We had fantastic seats…40 yard line, halfway up the west side stands in the shadows of the press box. I screamed until I was hoarse. I remember turning around and raising my arms urging the Tiger faithful to their feet. It was the loudest and most incredible atmosphere I’ve ever been privileged to be a part of. LSU lost that game 17-12 but it remains a vivid and cherished memory.
Another stub that would be found in that hat would be from November 10 of that year, the ‘bama crimson tide came to Baton Rouge. My dad had acquired 2 tickets in the “Purple Section” which was located under the west side upper deck just to the left side of the press box overlooking the student section. Somehow, my older brother and I ended up with those 2 seats while the rest of our party sat in the lower bowl. That’s significant because it rained that night. More accurately…it was a monsoon…sheets of rain falling constantly…an old fashioned “gulley washer” as they say. My brother and I felt a twinge of guilt knowing my mom and dad were sitting out in the weather…but we would walk back to the buffet line to grab some food to ease our pain and return to our dry, very comfortable seats. It was a miserable game. LSU lost 3-0 that night.
The rain had stopped as we walked dejectedly back to our cars. As always, I wore my purple cowboy hat proudly. I was glad it had been spared the rain as I compared it to the soggy and drooping counterparts all around me. At some point on this walk, I noticed a rain drenched ‘bammer fan staring at my brother and me. ‘bammer finally couldn’t stand it any longer…he came over and asked, “How in the world did you come out of that game completely dry after all that rain?!”
I replied as any true Tiger fan would: “It never rains on Tiger fans in Tiger stadium.” And we walked on…with grins on our faces…content and happy we were Tiger fans. The score really didn’t matter anymore. Sure we were disappointed in the loss. But more than anything else we were so happy to be LSU Tigers.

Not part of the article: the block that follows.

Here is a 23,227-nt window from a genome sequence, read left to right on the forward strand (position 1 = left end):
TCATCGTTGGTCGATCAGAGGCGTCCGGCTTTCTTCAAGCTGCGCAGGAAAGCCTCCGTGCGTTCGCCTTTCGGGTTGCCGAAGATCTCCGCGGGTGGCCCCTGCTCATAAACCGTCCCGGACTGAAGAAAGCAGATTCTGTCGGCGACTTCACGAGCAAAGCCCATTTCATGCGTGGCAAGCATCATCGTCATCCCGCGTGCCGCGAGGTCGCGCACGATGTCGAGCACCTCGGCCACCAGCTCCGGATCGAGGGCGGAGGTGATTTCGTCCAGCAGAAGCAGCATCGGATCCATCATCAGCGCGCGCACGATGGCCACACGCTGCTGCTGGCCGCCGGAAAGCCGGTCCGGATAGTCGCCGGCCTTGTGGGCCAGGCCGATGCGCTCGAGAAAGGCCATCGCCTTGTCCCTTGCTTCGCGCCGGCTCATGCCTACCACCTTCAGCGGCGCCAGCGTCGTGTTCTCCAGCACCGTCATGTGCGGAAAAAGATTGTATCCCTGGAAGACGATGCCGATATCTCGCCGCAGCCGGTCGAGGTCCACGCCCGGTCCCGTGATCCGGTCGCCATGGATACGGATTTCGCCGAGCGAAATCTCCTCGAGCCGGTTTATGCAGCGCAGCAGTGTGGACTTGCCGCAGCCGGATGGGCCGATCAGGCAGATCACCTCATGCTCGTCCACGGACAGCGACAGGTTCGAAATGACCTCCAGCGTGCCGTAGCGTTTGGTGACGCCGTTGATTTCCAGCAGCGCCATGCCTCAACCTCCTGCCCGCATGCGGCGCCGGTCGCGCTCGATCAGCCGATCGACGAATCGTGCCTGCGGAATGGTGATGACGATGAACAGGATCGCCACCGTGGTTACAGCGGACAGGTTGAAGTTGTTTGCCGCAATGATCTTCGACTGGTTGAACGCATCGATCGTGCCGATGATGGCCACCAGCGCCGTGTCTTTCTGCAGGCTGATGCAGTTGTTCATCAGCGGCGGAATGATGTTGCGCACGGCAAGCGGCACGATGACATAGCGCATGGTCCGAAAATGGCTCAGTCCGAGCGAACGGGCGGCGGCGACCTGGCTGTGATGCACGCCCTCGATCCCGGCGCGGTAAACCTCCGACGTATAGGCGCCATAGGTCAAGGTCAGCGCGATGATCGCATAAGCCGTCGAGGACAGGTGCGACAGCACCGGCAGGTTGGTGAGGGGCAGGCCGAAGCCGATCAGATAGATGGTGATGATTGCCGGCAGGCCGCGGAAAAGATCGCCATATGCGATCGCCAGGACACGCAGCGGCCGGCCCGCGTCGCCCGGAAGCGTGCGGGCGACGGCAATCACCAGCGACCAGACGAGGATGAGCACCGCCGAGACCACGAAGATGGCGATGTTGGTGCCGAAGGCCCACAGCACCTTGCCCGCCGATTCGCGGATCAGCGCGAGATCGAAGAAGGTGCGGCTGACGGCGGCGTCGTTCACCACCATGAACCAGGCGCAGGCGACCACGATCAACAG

I could go on. There are so many stories…mom’s cold fried chicken on the parade grounds…my Uncle Hart dressed in purple with a big grin anticipating watching his beloved Tigers…waking up early on game day in my Hatcher Hall dorm room to move my car before it was towed away…attending games dressed in togas…post game parties at Plantation Trace apartments…meeting my wife for the first time in those Plantation Trace apartments…
Regardless of the outcome tonight, I bleed purple and gold. I’m proud of Louisiana State University on so many levels beyond it’s accomplishments in athletics. I’m proud of my daughter as she makes her own memories in Baton Rouge as she pursues her degree in coastal biology. I love the family of Tiger fans I’ve had the opportunity to be a part of through the ministry of Frank Horton and the LSU BSU. It’s a part of who I am. Always will be.
Ok…enough! I’ve got important work to do and this distraction has taken too much time!
First…you make a roux! (you didn’t think I was going to work on a day like this did you?!…its game day! There is gumbo to make!)
Go to Hell alabama! Go to Hell!!
Roll tide roll…around the bowl and down the hole! Roll tide roll!
‘bama…bama…bama won’t you bite my…uh…well…I’ll not complete that (those of you that know it can sing it amongst yourselves)